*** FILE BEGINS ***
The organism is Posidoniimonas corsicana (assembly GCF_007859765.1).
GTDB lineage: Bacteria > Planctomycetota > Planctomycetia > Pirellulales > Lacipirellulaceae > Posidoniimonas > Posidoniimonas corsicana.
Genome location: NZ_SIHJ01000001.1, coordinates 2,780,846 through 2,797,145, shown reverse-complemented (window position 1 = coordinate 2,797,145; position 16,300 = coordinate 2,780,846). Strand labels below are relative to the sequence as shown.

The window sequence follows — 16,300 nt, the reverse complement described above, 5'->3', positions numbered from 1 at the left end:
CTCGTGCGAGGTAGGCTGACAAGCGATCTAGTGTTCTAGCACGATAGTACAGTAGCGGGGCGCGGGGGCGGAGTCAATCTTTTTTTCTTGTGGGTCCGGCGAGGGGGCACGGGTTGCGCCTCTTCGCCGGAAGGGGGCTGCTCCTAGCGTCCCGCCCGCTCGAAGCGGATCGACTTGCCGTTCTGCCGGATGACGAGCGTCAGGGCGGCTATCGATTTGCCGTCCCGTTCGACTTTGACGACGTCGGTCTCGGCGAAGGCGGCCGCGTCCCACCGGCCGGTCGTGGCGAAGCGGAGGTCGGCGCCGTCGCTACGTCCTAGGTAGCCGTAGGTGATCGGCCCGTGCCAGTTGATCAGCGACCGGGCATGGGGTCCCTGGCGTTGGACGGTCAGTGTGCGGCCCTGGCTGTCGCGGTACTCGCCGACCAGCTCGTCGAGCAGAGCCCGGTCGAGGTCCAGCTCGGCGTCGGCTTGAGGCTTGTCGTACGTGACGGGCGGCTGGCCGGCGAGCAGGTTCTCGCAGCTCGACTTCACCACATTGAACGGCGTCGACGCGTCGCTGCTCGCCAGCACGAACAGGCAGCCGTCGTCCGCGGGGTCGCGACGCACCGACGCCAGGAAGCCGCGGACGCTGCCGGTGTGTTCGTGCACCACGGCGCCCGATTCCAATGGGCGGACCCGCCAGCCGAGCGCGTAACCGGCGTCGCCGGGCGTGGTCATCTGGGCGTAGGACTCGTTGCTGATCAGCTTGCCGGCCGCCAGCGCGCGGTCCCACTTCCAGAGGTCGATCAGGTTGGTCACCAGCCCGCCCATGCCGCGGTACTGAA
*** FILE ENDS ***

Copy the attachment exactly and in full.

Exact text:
The organism is Posidoniimonas corsicana (assembly GCF_007859765.1).
GTDB lineage: Bacteria > Planctomycetota > Planctomycetia > Pirellulales > Lacipirellulaceae > Posidoniimonas > Posidoniimonas corsicana.
Genome location: NZ_SIHJ01000001.1, coordinates 2,780,846 through 2,797,145, shown reverse-complemented (window position 1 = coordinate 2,797,145; position 16,300 = coordinate 2,780,846). Strand labels below are relative to the sequence as shown.

The window sequence follows — 16,300 nt, the reverse complement described above, 5'->3', positions numbered from 1 at the left end:
CTCGTGCGAGGTAGGCTGACAAGCGATCTAGTGTTCTAGCACGATAGTACAGTAGCGGGGCGCGGGGGCGGAGTCAATCTTTTTTTCTTGTGGGTCCGGCGAGGGGGCACGGGTTGCGCCTCTTCGCCGGAAGGGGGCTGCTCCTAGCGTCCCGCCCGCTCGAAGCGGATCGACTTGCCGTTCTGCCGGATGACGAGCGTCAGGGCGGCTATCGATTTGCCGTCCCGTTCGACTTTGACGACGTCGGTCTCGGCGAAGGCGGCCGCGTCCCACCGGCCGGTCGTGGCGAAGCGGAGGTCGGCGCCGTCGCTACGTCCTAGGTAGCCGTAGGTGATCGGCCCGTGCCAGTTGATCAGCGACCGGGCATGGGGTCCCTGGCGTTGGACGGTCAGTGTGCGGCCCTGGCTGTCGCGGTACTCGCCGACCAGCTCGTCGAGCAGAGCCCGGTCGAGGTCCAGCTCGGCGTCGGCTTGAGGCTTGTCGTACGTGACGGGCGGCTGGCCGGCGAGCAGGTTCTCGCAGCTCGACTTCACCACATTGAACGGCGTCGACGCGTCGCTGCTCGCCAGCACGAACAGGCAGCCGTCGTCCGCGGGGTCGCGACGCACCGACGCCAGGAAGCCGCGGACGCTGCCGGTGTGTTCGTGCACCACGGCGCCCGATTCCAATGGGCGGACCCGCCAGCCGAGCGCGTAACCGGCGTCGCCGGGCGTGGTCATCTGGGCGTAGGACTCGTTGCTGATCAGCTTGCCGGCCGCCAGCGCGCGGTCCCACTTCCAGAGGTCGATCAGGTTGGTCACCAGCCCGCCCATGCCGCGGTACTGAA